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Cavalli: La virtù de’ strali d’Amore
Libretto in collaboration with Giovanni Faustini

Caprice / Leucippe / Clarindo – Giacinta Nicotra
Pleasure / Clito / Rumour – Gemma Bertagnolli
Pallante – Juan Sancho
Erabena – Cristiana Arcari
Meonte – Filippo Adami
Cleria / Venus – Roberta Invernizzi
Cleandra / Amore – Monica Piccinini
First sailor / Evagora / Jupiter – Marco Scavazza
Second sailor / Saturn – Roberto Abbondanza
Ericlea / Psiche – Donatella Lombardi
Darete / Marte – Filippo Morace

Davide Livermore, stage direction
Tiziano Santi, set design
Vera Marzot, costume design
Claudio Coloretti, lighting design

Europa Galante/Fabio Bondi
, solo violinist and conductor

Recorded at Teatro Malibran, Venice, Italy, 14 October 2008

Naxos DVD: 2110614-15

This relatively small scale production was filmed at a single performance in Teatro Malibran, which had once boasted the biggest, most luxurious and extravagant stage in Venice. The only review of this Cavalli revival to be found suggests that it is far better (besides being a lot cheaper) on DVD. It casts its spell quite slowly, but by the end of the first act you may find yourself caught up in the tale of love thwarted and regained, the counterpointing of Man and God, sorcery, revelation and ultimate resolution, all set in Cyprus.

It needs experts to determine whether, as claimed, Cavalli reveals "his own pronounced independence of Monteverdi"; increasingly I became convinced so.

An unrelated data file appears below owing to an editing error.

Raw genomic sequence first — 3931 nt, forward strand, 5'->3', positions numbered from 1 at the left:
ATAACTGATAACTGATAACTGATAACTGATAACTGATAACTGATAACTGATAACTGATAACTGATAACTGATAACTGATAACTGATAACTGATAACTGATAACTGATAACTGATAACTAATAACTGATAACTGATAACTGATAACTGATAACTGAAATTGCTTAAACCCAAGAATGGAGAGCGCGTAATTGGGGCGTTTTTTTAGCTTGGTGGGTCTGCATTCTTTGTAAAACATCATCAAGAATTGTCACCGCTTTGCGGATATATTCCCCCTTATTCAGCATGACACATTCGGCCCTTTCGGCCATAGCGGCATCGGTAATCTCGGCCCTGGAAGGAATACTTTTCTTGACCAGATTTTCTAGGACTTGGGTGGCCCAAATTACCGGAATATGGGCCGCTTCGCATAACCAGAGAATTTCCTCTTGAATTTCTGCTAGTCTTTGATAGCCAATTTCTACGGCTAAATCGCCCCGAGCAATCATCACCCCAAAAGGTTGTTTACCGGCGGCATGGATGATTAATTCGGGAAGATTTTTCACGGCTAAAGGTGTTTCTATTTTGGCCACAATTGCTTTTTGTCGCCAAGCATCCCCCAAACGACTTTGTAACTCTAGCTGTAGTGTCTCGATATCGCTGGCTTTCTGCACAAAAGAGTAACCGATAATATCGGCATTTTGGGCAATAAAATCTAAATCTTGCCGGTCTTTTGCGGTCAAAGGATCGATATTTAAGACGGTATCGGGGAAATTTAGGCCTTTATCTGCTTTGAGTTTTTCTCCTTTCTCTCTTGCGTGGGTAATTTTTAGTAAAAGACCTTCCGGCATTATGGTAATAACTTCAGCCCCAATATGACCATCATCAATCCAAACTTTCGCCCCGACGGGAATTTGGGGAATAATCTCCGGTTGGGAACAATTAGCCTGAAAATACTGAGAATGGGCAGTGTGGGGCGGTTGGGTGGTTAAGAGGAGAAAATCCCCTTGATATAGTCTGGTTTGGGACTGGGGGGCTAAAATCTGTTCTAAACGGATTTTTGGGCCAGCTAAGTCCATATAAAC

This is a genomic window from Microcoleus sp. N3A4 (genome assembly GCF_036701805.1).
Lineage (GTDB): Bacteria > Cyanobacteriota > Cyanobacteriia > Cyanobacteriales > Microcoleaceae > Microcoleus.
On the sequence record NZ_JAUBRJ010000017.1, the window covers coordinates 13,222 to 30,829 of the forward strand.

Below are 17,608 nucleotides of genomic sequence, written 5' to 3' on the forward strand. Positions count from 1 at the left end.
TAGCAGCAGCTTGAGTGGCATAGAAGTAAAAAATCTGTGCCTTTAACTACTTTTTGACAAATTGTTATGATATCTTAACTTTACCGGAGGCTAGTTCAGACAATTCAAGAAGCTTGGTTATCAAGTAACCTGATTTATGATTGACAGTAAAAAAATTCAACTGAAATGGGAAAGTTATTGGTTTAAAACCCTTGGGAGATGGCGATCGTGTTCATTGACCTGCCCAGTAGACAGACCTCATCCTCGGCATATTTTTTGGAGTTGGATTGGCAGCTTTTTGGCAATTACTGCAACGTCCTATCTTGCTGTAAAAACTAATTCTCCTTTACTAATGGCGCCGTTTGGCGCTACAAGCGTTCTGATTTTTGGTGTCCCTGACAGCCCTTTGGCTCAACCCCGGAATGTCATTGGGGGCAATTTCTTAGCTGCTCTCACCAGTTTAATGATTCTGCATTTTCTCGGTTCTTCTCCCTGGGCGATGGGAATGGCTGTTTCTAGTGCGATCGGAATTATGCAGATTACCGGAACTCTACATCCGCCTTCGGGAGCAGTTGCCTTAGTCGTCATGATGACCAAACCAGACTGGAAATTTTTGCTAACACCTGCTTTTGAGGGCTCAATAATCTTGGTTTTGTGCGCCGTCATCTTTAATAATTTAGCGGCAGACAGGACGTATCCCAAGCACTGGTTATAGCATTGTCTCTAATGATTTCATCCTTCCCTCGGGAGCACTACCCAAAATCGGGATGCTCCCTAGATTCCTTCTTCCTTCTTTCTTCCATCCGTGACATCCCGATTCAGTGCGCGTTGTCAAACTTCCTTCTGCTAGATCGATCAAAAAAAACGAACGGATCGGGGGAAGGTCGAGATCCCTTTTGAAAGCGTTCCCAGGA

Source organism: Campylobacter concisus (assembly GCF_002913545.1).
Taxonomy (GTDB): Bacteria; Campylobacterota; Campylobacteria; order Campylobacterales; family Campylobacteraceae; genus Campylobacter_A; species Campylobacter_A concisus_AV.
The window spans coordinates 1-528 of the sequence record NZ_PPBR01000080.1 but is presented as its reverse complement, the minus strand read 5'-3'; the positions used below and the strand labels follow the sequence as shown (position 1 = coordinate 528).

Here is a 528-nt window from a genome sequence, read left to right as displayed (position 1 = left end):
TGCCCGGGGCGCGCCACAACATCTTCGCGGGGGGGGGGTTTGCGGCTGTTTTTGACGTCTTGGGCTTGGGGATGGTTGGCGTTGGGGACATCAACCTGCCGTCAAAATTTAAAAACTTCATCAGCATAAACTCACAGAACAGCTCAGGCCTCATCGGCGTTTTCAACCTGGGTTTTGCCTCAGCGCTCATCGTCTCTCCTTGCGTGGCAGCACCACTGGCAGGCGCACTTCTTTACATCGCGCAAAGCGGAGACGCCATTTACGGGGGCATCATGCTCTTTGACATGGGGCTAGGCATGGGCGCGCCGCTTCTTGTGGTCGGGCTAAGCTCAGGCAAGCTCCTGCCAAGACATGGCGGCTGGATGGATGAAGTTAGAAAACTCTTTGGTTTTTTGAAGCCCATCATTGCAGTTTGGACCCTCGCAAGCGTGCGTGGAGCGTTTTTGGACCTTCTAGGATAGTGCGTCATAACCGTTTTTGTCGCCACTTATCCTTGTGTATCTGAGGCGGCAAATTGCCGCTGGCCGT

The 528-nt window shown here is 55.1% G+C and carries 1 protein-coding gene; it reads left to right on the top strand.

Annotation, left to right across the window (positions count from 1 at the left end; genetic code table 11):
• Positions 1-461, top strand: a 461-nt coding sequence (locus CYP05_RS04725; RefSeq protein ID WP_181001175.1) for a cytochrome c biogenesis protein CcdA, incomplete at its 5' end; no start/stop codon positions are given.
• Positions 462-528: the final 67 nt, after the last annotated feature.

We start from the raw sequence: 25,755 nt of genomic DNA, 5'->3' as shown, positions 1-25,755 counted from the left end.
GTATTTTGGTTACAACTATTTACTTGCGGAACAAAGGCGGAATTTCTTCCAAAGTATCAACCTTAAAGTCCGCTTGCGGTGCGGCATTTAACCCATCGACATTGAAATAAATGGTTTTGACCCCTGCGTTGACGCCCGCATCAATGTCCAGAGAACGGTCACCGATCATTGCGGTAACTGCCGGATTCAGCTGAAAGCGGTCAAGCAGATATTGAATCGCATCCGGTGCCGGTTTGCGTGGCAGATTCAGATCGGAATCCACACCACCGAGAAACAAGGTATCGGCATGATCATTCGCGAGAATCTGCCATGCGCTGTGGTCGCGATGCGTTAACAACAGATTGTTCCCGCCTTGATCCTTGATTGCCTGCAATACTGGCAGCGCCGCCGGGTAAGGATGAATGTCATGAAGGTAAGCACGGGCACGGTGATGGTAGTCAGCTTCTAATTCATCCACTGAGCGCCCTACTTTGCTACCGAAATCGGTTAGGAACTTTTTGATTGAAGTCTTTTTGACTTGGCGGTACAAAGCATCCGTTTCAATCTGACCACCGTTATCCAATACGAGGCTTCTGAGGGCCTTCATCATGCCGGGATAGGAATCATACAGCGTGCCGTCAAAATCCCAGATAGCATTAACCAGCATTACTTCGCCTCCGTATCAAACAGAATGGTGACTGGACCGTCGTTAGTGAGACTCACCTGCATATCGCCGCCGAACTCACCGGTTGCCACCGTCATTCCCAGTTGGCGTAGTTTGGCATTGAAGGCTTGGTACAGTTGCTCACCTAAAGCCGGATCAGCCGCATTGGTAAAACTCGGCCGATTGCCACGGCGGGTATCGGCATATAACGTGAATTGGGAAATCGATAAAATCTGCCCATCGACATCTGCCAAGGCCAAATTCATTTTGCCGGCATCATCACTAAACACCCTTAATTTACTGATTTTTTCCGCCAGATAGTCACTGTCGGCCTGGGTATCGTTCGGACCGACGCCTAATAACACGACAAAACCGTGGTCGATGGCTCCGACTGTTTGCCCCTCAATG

For non-specalists what is striking at first is a seeming lack of usual precision in its filming, pervaded with a sort of mistiness, on an almost bare stage which makes the viewer exercise imagination. But it soon becomes clear that this is a very sophisticated if minimal staging, with doubling and trebling of the parts to focus upon the interactions of gods and humans, with deceptions, sexual confusions and all; standing for the vagaries of real relationships. The versatility required of the cast, no doubt depending on the budget for the show, also helps to keep us, the audience, on our toes.

Gradually one gets to focus on the drama and identify first with a supposed bereavement (reversed by magic so that the plot isn't spoilt) and changes of fortune. The interactions of Gods and humans becomes more complicated, the acting and singing intensified until, by about the middle of the second act I was quite captivated (which was not so for the only review I've been able to locate of the live performance).

This DVD offers an unusual adventure and is well worth acquiring if you can slow the pace of modern living. I shall certainly watch it all through again, time allowing...

Peter Grahame Woolf

See also Cavalli Gli Amori d'Apollo e di Dafne